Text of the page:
Work: Building a System With a Client List

Use Case: I work as a Customer Success Manager for a SaaS vendor. I oversee a portfolio of 120-140 clients, rotating annually, for whom I conduct annual account reviews, semi-annual check-ins, and ad-hoc meetings. I am also their primary escalation point for support issues.

Initially, I thought to create an area titled ‘Work’, where each company for whom I worked would occupy a category. Each responsibility occupies an ID (e.g., AC.01 Account Reviews, AC.02 Escalations, and so on).

Upon further consideration, I think my employer should occupy its own area, and each responsibility occupies a category. Each ID would be a specific instance of me performing that responsibility (e.g., AC.01 Account Review for Acme, Inc., AC.02 Account Review for Joe’s Widgets, etc.).


  1. Is it better for work to be an area, or for an individual employer to be an area?
  2. How do I build a system that accommodates more than 100 clients?
  3. How do I build a system that accommodates a rotating portfolio? (i.e., I will not necessarily have the same client from year-to-year.)


To me your work in this role is bigger than an area, in fact it could be a whole JD system in its own right. You didn’t say, but it sounds like you were planning to have your work as one area in a wider system, perhaps one incorporating your whole life. If so, I’d suggest having a home system for your personal stuff (to include your own employment / HR data) and a separate system for your work at this company. That way if you got a new job you could simply retire the previous system and start a new one.

For your work system, I’d consider something like this:

000-009 system
010-019 internal topics
020-099 other areas you need
100-999 external clients (one client per category)

You could set each client up in the same pattern:

xxx.01 contracts
xxx.02 people
xxx.03 meetings
xxx.04 invoices

That way for any given xxx.yy you will know what type of work that represents, even if you can’t recall the exact client.

This should give you 899 clients, should be enough for a while! If a client drops off then leave their ID in place in case they come back in the future.

I’d be interested to know what you decide.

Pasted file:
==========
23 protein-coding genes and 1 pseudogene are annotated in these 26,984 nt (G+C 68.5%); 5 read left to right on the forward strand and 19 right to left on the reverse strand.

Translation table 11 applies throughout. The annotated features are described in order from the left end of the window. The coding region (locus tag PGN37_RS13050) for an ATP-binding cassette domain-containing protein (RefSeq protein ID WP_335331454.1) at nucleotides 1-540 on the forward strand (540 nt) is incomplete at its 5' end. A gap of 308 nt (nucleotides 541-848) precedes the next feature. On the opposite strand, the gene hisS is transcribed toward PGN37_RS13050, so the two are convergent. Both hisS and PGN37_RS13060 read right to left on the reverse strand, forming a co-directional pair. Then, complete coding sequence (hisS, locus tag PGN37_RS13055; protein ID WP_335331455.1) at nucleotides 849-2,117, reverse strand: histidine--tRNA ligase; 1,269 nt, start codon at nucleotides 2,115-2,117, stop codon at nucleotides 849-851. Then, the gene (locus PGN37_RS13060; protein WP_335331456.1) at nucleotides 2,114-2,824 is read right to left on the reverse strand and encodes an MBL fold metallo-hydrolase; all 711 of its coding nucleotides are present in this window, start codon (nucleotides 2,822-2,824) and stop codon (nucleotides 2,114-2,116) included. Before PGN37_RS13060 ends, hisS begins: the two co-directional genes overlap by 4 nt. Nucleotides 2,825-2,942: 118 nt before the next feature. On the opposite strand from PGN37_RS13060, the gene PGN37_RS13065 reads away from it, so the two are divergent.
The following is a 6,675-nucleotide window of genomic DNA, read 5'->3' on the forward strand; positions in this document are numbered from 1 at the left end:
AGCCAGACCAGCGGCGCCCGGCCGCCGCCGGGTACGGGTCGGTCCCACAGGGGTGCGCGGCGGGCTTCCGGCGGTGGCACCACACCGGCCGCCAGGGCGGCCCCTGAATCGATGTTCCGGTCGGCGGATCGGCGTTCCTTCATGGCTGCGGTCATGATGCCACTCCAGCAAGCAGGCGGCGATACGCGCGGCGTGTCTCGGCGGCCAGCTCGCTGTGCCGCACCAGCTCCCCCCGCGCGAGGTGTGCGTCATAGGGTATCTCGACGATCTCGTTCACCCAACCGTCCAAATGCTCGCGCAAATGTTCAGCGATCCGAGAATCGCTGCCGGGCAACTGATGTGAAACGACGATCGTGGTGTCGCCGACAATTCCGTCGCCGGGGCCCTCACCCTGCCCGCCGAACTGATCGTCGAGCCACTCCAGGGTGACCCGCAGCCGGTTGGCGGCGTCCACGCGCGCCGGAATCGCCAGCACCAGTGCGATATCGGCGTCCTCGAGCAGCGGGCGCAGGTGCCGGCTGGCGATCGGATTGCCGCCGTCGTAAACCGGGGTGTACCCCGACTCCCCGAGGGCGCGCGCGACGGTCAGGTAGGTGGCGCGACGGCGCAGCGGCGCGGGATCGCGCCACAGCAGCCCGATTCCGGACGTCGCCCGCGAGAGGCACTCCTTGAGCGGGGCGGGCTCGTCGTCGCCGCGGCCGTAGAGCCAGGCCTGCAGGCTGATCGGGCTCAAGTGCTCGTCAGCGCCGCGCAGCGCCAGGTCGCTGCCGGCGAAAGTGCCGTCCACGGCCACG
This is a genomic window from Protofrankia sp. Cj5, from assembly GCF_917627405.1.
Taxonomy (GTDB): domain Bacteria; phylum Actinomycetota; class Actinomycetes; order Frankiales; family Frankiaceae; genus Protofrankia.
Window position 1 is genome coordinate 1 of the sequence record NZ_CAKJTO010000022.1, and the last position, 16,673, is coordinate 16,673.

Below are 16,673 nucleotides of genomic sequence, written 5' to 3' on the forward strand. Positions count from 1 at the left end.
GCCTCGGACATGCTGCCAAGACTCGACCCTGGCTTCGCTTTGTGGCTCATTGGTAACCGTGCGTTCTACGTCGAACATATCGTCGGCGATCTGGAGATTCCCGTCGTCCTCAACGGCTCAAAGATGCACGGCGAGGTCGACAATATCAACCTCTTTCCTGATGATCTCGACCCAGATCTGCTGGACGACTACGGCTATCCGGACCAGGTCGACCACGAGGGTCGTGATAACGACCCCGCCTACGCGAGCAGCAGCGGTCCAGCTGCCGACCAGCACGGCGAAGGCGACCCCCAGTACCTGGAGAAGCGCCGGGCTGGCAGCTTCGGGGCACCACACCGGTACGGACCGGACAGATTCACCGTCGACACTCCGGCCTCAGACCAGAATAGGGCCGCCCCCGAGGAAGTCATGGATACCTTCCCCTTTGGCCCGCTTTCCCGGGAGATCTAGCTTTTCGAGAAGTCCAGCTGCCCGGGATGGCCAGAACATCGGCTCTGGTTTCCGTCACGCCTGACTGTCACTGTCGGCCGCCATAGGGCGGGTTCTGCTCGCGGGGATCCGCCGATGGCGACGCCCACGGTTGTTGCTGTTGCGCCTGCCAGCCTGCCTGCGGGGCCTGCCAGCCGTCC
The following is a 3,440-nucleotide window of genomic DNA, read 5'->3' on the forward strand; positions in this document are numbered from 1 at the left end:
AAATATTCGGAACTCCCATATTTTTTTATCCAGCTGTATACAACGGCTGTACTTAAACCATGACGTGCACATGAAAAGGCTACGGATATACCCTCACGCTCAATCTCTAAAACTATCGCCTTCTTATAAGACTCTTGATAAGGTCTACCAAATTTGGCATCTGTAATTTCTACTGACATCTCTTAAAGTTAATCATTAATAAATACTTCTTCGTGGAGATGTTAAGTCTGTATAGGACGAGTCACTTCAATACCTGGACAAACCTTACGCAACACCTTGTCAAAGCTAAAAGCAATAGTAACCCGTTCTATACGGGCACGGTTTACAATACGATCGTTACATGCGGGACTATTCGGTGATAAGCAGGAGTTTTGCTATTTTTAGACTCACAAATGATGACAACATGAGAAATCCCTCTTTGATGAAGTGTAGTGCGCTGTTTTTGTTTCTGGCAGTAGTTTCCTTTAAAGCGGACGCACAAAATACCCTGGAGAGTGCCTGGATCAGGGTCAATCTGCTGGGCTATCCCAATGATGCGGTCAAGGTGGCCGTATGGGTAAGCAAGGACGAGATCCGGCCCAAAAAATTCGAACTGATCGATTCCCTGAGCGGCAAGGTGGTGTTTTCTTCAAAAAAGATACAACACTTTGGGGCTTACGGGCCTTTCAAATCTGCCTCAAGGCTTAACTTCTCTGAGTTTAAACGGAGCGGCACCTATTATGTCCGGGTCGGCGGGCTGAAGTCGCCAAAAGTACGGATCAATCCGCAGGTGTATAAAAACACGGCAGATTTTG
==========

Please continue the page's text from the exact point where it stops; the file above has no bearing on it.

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Originally, I intended to have area 10-19 as Life Management and 20-29 as “work”, for some scope of work. I’m not opposed to a separate system for work.

This is a really creative idea! Thank you for the suggestion. My understanding of JD was that we assign categories to activities (verbs), rather than to items (nouns). As an example, my initial system looks like this:

21 Account Reviews H1
21.01 Client A
21.02 Client B
22 Account Reviews H2
22.01 Client C
23 Escalations
23.01 Accounts Payable Issue w/Client B

I am the sole user of this system, though I share parts of it with my colleagues. It’s important that they can easily access what they need, but they are not JD users themselves.

My understanding is that you are free to choose whatever setup helps you to find what you are looking for most efficiently and accurately.

I am a doctor and so have 1,000s of clients / patients (with data in a clinical IT system, not under JD!). When dealing with an issue the first thing I think to do is look up the patient record containing all of that persons information. Alternatively, data could be organised by type of information first (medications, test results) and patient second, but this would keep data I need to cross-reference quickly about one patient siloed into separate areas. This is an extreme example of course.

I suggest it comes down to how you work. If you will spend time on a single client working on separate areas for that client then I would organise by client first. However, if you are going to spend all day doing a specific activity on multiple clients then organising by these types of work could make more sense, but I think this would be less helpful in the “Dave from 123 Corp has just called up and wants to discuss everything” situation.

I might just be an “organise by noun” person though, taking a look at some of my categories.